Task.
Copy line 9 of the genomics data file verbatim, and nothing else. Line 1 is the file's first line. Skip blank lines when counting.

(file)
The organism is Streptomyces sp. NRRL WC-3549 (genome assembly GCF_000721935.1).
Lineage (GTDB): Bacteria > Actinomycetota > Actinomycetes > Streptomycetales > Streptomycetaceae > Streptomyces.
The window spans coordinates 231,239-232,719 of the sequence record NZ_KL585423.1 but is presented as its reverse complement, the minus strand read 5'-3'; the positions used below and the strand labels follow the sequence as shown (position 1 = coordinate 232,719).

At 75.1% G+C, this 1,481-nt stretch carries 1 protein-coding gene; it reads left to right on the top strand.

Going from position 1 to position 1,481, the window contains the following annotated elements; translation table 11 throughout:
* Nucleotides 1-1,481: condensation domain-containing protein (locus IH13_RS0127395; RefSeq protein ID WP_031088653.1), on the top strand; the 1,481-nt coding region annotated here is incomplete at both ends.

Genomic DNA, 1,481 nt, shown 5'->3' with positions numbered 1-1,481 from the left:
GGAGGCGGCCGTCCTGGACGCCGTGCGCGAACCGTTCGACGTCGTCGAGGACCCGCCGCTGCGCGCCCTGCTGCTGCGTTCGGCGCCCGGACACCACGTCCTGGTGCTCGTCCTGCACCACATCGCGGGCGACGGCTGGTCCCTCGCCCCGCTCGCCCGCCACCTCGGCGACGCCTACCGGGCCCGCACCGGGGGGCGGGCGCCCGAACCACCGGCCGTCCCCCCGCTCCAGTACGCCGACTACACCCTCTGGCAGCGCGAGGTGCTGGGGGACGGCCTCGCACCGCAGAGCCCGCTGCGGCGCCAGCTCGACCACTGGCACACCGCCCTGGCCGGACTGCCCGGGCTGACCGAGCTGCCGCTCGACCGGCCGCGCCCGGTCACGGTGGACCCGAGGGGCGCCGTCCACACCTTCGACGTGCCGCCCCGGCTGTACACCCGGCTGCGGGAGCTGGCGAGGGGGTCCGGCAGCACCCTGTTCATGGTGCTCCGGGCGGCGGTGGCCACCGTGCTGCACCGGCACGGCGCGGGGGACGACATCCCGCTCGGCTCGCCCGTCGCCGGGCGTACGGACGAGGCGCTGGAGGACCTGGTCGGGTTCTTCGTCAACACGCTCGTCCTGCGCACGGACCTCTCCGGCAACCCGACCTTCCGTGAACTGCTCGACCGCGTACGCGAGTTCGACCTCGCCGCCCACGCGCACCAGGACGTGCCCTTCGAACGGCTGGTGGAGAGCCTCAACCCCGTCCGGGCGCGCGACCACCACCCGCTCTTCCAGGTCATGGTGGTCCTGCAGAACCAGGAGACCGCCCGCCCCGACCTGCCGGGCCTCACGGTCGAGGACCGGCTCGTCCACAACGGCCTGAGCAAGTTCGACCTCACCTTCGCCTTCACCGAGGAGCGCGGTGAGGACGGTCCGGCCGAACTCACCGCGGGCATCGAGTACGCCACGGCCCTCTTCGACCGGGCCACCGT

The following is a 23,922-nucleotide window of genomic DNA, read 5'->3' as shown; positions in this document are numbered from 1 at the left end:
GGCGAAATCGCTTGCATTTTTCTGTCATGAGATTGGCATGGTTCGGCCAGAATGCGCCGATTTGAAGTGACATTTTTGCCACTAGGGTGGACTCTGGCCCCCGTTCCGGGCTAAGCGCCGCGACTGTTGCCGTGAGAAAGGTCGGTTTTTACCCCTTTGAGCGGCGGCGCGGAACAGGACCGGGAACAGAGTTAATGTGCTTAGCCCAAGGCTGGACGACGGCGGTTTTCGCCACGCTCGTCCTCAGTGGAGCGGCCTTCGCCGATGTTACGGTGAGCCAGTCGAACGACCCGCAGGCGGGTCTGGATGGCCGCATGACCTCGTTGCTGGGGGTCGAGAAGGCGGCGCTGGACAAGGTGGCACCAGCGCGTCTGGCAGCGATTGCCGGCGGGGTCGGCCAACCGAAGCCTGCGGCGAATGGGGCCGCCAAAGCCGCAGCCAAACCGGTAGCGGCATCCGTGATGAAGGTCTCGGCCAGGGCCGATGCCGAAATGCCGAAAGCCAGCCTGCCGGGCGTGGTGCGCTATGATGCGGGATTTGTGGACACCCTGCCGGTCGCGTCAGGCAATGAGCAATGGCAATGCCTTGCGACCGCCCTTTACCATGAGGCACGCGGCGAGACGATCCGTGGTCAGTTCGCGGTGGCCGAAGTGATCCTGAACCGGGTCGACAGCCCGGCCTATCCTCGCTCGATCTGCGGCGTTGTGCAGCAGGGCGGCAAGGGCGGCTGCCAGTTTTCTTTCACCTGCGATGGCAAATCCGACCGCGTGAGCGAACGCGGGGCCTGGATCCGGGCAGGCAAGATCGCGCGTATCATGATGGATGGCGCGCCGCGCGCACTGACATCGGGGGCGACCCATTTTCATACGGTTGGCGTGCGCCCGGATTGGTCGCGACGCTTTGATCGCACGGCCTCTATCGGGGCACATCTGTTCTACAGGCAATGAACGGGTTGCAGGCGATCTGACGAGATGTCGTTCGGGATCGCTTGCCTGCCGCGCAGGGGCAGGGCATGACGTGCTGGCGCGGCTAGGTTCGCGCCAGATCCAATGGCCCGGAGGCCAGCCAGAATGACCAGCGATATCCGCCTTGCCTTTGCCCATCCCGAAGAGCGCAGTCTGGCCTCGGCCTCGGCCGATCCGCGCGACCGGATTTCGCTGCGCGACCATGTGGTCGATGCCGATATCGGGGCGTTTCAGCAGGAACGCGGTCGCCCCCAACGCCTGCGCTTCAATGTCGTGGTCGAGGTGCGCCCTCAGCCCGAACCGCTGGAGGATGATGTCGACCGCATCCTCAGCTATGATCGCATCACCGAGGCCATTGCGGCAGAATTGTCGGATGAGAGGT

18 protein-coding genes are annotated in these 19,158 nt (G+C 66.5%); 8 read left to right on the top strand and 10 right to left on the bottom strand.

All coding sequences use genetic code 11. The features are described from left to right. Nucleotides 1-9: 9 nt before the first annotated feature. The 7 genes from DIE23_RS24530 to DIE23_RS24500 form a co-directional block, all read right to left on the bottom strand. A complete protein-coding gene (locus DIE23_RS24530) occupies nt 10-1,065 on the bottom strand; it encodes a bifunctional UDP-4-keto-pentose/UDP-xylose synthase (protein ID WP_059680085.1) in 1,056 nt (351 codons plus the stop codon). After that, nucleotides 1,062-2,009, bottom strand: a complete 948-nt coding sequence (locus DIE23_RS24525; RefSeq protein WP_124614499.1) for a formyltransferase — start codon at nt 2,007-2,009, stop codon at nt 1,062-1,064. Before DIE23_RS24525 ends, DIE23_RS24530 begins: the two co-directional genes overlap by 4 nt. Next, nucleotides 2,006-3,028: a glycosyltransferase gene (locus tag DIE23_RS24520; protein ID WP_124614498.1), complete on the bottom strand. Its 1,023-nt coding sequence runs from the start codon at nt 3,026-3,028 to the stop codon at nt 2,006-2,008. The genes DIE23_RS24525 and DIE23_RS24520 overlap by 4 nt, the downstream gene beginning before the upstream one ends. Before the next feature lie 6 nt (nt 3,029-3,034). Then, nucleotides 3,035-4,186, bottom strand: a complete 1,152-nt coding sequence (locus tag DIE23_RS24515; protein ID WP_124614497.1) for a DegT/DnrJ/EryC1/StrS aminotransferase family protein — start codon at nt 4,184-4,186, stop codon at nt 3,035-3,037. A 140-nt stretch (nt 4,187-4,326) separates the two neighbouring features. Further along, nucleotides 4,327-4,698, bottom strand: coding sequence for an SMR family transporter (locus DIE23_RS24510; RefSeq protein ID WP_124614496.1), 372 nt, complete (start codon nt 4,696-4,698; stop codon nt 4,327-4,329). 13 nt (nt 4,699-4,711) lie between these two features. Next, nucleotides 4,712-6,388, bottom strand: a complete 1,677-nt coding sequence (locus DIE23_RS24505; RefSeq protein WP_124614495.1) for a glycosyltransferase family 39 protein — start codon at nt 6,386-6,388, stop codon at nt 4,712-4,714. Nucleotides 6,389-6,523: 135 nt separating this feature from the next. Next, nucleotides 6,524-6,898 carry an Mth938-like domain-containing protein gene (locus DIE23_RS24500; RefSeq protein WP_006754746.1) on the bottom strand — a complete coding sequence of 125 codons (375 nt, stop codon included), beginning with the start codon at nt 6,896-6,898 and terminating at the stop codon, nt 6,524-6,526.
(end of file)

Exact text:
The following is a 23,922-nucleotide window of genomic DNA, read 5'->3' as shown; positions in this document are numbered from 1 at the left end: